Works of Shahzia Sikander – Case Study Example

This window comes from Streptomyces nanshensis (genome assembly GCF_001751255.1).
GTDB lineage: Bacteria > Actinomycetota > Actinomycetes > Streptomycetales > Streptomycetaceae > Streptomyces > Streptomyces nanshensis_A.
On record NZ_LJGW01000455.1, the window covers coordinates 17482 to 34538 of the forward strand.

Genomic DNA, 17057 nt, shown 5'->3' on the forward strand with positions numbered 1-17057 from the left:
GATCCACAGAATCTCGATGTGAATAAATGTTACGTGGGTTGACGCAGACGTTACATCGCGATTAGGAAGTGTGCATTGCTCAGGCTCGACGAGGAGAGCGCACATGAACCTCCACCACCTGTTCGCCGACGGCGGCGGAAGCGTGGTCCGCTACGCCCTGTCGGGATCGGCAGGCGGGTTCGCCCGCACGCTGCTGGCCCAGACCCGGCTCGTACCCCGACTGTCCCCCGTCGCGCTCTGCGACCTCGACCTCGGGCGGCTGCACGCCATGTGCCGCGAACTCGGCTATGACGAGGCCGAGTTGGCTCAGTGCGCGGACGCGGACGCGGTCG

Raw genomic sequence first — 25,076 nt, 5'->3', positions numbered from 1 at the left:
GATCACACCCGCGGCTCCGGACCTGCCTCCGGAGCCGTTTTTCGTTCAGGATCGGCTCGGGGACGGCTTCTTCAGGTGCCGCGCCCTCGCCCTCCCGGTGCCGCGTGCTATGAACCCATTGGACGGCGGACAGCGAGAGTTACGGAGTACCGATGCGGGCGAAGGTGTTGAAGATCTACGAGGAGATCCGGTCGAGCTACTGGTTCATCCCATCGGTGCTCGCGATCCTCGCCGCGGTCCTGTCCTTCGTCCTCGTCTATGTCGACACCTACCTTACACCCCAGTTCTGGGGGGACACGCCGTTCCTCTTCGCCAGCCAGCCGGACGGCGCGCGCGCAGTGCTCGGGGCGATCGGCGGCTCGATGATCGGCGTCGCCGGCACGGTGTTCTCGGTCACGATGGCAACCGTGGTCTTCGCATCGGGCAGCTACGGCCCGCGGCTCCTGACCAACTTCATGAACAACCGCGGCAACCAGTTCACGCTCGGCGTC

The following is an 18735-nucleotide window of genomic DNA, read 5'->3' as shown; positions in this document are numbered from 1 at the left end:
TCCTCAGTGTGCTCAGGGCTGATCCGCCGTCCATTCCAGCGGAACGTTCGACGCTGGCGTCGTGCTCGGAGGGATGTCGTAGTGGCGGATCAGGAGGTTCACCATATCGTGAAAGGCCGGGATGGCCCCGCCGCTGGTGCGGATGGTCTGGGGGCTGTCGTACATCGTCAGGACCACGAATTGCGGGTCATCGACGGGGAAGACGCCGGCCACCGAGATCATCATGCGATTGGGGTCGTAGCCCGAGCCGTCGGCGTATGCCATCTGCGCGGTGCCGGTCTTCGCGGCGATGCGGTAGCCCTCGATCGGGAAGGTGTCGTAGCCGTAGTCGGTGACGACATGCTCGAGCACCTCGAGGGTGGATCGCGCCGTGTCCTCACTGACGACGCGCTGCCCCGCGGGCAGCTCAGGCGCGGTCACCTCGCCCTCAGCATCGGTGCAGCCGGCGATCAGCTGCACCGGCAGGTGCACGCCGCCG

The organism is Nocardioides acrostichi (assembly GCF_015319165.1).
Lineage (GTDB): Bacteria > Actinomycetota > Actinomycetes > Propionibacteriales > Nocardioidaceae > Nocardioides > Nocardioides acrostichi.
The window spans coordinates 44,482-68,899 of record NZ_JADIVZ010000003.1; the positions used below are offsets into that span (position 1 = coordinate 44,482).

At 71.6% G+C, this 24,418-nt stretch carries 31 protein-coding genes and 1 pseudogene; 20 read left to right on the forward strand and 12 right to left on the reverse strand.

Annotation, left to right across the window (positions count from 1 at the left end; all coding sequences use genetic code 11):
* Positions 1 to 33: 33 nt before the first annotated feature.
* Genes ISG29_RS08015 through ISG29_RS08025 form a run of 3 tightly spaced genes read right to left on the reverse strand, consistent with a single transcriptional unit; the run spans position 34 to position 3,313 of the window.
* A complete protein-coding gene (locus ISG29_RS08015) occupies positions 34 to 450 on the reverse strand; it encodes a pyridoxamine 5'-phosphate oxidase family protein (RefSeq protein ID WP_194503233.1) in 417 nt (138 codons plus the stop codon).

The paper "Works of Shahzia Sikander" is an excellent example of a case study on visual arts and film studies. The work of Shahzia Sikander is difficult to categorize because, as the artist herself is keen to point out, it makes a deliberate effort to cross boundaries and in so doing “articulate their shifting nature” (Sikander, quoted in Crown Point Press Website). The drawing 1 from 51 Ways of Looking (Sikander, 2004) uses layers of drawing, some very faint, and others, like the repeated black circles, much denser. This technique leads the eye to shift its focus from one layer to the next and back again, as it follows lines, forms or shadows. The male face in the middle of the drawing, for example, has a very clear head shape and brow line, but as the cheek line descends from the eye, it transforms into the outline of an arm belonging to another, much smaller scale figure to the right. This one line has, therefore, two different meanings, depending on whether the viewer reads it as belonging to the face, on the left or the body on the right. In the other work, the painting Perilous Order (Sikander, 1997) there is a mingling of traditional forms, such as the marbled frame of Pakistani miniatures, and modern techniques, including the way that the figures break out of the lines of the frame (MOMA Multimedia, no date). The work has traces of Islamic art in the calligraphic patterns outside the oval in the center, and elements of Hindu philosophy in the way the legs turn into roots at the bottom of the painting (PBOS video, no date). This juxtaposition of contrasting elements is typical of postmodern aesthetics, where ambiguity, layering and a fusion of abstract and figurative elements are common. I like the novelty of this because it makes me think more carefully about the widely used patterns, traditions, formats and styles that we tend to take for granted. Seeing them put together in these dense layers reveals more of their properties, and makes them somehow new. The black circles, for example, appear disruptive of the main composition at first, but the longer they are viewed, the more they become part of the whole.